Babies may sleep longer in their own rooms

Credit: Cover Media

Credit: Cover Media



Older babies may sleep more when they are put in their own rooms, new research claims.

To better understand the association between room-sharing and sleep, academics led by paediatrician Dr. Ian Paul, analysed surveys from 279 mothers who delivered at Penn State Health Milton S. Hershey Medical Center.

They found that at four months, children who already slept independently in their own room averaged 45 minutes longer stretches of continuous sleep than those who shared a room with a parent.

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At nine months the gap widened and those who learned to sleep independently by four months had sleep stretches that averaged one hour and 40 minutes longer than babies who were still sleeping in their parent’s room.

Total sleep over the night was also greater for the babies who were in their own room and the early decisions by parents had lasting effects.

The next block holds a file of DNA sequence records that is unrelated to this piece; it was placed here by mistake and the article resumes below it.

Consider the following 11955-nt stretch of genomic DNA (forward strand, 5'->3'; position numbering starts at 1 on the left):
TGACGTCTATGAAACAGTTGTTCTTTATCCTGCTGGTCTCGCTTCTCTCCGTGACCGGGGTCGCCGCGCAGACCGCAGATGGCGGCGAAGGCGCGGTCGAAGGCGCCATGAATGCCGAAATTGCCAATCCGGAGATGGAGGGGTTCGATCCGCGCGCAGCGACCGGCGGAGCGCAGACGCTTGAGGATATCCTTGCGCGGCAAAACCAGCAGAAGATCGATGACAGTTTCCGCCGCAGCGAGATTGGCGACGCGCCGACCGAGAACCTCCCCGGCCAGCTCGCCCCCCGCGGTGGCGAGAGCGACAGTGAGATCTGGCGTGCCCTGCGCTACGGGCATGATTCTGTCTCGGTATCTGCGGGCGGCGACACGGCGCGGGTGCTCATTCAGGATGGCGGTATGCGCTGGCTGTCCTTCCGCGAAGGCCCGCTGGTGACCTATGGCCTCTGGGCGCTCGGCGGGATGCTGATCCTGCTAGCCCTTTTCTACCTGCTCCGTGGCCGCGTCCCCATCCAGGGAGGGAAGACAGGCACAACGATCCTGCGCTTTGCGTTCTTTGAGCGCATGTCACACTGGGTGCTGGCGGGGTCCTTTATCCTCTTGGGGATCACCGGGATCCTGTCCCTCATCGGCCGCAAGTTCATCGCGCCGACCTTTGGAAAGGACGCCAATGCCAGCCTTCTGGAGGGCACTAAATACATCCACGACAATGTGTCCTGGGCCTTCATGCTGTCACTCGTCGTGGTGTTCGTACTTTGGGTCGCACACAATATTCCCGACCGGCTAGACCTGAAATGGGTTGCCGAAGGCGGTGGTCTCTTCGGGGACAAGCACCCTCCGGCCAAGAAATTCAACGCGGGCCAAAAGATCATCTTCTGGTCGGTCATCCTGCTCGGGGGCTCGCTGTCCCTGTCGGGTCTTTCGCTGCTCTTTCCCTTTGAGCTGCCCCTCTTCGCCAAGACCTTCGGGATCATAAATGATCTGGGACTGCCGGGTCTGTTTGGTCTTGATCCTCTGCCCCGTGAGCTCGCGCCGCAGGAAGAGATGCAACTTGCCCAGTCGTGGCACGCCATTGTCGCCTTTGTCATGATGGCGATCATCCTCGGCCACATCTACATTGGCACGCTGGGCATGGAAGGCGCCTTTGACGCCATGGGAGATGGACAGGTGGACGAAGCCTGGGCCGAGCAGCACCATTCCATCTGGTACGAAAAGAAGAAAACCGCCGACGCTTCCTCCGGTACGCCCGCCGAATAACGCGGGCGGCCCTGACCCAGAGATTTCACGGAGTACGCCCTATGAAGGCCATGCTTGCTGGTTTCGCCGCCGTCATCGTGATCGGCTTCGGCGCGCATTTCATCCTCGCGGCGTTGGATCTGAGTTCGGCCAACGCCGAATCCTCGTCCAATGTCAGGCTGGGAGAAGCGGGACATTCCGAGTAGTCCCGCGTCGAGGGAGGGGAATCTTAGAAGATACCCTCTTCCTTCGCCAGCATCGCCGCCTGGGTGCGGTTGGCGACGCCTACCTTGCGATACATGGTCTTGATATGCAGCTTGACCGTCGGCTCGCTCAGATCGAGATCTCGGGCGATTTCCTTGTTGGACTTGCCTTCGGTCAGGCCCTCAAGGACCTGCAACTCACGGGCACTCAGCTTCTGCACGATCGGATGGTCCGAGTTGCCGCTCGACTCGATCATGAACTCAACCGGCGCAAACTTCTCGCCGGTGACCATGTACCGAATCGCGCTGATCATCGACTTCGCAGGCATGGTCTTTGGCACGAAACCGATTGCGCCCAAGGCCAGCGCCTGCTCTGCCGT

At 30 months, babies who had room-shared at nine months slept, on average, 45 minutes less per night than those who were independent sleepers at four and nine months.

The findings counter guidance from The American Academy of Pediatrics (AAP), which recommends parents keep babies in the same room with them to sleep for the first year to prevent sudden infant death syndrome (SIDS).

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While Dr. Paul and his colleagues state that there is evidence to recommend room-sharing with infants for three to six months, their findings don’t support the practice beyond that age.

“Our findings showing poorer sleep-related outcomes and more unsafe sleep practices for babies who room-share beyond early infancy suggest that the American Academy of Pediatrics should reconsider and revise the recommendation pending evidence to support it,” he stated.

Dr. Paul also explained that some experts also believe that moving an infant out of the parents’ bedroom sooner could help babies sleep better before they develop separation anxiety.

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